FAQ about dental implants

Want to know more about dental implants and implant dentistry? Here’s some answers to some common questions.

Byline: Dr David Power

There may be many questions you have about dental implants, so I have included the most frequently asked here.

Q: How do I know if I need dental implants?

A: The most common reason for needing implant dentistry is if you have a tooth missing. In some cases patients may have several teeth missing though, and replacing them with several implants, or an implant and a bridge, may be required. The other fairly common reason is as a replacement for a full lower denture with older patients. A full lower denture means all their bottom teeth are missing. Some patients in this situation are not happy with their full bottom denture because it can move around.

Q: I’ve had a tooth knocked out. What is the process of getting a dental implant to replace it?

A: If the tooth is broken we may not be able to repair it and we will need to extract it. If that’s the case, we’ll plan to extract the tooth and then put something in its place temporarily. That would be either a removable denture, or a temporary bridge or a composite bridge bonded to the surrounding teeth to hold its place and give you something that looks good. Then we leave that to heal for a short time, making sure it’s all healthy.

As soon as there’s enough bone to support the implant, we would place a dental implant in and then put whatever was temporary back into position—that could be the bridge or the denture.

Q: Do you have to get the implant straight away after the tooth comes out?

A: No, it can be many years later. But the longer you leave it, the more bone shrinks away. The issue around waiting is you can only put an implant into bone. If a patient doesn’t have a lot of bone there for us to place the implant in, it can become a more invasive process than it would have been if we’d acted earlier.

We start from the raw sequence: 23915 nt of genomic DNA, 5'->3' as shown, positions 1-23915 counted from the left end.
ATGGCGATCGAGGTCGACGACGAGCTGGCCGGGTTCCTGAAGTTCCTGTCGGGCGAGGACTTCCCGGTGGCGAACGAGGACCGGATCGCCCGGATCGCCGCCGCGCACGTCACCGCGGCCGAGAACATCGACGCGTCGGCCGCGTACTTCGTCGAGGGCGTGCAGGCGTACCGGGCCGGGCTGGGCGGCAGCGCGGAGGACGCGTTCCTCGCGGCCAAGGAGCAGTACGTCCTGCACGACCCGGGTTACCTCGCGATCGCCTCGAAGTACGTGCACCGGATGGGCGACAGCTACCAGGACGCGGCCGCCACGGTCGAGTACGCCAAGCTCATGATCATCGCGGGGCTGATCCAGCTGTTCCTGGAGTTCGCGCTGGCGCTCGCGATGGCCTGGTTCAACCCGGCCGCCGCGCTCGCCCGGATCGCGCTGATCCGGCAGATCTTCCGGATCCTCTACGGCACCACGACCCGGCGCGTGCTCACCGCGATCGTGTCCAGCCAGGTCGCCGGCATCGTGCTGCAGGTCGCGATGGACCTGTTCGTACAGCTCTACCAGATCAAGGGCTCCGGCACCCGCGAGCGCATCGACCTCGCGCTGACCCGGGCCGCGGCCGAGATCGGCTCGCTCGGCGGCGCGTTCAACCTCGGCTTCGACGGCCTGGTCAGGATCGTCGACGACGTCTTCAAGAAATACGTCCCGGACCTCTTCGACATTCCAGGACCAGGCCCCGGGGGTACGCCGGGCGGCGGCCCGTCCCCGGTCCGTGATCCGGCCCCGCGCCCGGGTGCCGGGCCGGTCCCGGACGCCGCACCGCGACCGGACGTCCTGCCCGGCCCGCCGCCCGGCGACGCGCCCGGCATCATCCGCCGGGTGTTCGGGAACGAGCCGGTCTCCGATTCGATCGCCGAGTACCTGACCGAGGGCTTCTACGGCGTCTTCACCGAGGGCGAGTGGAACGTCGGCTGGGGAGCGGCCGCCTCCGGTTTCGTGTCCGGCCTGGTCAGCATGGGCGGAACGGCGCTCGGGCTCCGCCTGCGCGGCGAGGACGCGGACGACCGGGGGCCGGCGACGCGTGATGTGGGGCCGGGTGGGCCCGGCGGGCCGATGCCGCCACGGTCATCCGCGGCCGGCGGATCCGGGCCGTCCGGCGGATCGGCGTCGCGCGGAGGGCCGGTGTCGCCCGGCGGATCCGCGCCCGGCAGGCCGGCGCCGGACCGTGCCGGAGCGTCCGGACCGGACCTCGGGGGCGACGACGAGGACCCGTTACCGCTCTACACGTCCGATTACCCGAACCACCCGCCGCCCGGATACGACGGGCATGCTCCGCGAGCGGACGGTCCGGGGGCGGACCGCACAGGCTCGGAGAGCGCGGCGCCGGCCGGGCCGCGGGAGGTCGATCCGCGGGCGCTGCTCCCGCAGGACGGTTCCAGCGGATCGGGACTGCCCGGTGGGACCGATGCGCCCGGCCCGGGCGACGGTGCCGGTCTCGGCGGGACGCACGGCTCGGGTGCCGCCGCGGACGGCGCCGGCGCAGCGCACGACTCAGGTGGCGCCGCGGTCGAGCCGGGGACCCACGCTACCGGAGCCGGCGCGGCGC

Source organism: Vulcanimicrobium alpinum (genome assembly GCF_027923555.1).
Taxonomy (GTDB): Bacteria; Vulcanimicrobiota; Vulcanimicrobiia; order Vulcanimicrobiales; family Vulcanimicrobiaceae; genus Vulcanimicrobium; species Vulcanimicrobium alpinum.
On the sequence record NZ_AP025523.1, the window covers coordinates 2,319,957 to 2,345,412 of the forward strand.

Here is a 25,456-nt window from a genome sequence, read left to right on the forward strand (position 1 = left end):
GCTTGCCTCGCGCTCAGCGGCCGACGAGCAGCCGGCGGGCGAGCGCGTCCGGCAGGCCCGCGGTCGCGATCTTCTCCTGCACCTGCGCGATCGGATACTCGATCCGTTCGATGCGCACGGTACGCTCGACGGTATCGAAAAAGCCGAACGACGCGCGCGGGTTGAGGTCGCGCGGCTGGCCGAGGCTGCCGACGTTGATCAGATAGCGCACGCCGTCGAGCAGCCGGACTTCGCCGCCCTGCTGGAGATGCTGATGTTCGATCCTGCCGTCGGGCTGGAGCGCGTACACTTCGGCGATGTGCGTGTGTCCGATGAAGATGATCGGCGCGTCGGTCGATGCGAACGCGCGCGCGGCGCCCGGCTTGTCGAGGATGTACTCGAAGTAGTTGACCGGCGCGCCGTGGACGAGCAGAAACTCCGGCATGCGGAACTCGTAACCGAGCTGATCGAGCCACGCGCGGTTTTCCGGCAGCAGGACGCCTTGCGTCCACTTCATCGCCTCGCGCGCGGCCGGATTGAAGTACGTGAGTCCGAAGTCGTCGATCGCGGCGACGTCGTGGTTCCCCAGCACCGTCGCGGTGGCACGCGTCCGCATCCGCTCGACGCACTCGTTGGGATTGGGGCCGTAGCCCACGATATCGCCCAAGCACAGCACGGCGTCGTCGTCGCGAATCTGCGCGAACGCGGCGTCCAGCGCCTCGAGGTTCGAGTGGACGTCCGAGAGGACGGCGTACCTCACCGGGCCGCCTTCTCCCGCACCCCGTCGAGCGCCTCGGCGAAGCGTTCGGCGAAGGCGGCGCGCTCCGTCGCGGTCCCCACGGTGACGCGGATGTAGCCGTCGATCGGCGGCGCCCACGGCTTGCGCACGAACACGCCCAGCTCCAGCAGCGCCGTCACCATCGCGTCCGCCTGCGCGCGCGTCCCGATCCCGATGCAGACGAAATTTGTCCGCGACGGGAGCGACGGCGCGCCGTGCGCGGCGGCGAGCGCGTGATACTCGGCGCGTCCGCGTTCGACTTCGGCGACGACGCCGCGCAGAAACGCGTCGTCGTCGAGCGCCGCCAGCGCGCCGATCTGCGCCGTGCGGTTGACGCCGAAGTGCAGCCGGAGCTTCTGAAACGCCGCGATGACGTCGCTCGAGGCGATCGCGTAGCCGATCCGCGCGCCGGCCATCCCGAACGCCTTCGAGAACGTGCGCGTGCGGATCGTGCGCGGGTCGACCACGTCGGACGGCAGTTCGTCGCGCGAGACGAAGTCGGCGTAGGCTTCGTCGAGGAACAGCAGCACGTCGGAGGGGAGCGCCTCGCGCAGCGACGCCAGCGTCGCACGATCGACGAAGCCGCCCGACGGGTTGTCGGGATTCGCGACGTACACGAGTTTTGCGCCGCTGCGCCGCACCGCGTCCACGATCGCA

However, we know in some cases the tooth was lost a long time ago. In that scenario, we would place the dental implant and put artificial bone particles around it to bulk it up. This doesn’t always work. If you’ve lost half the bone height on the outside, you may not get a good result unless you do a big graft of bone. This will be assessed at your individual consultation.

We will take X-rays and sometimes send off for additional three-dimensional scans to see how much bone there is for us to work with. An X-ray shows it two-dimensionally and if you have just had a tooth taken out, we know that there’s bone there, but if it’s years later we wont know how thick the bone is.

Q: Is implant dentistry a painful procedure?

A: It is roughly as painful as an extraction. It’s not painless, but most people just take over-the-counter painkillers.

Q: Is the dental implant a day procedure? Will I need sedation?

A: Yes, it is finished in a day. At Power Dental we haven’t sedated patients for it to date, but if people are worried, of course we can organise for sedation.

Q: How much do dental implants cost?

A: For an average single tooth implant, we’d say $5000 is a rough figure. But the cost will, in the end, be determined by your individual circumstances. If you’re keen to know more, come in and talk to your dentist.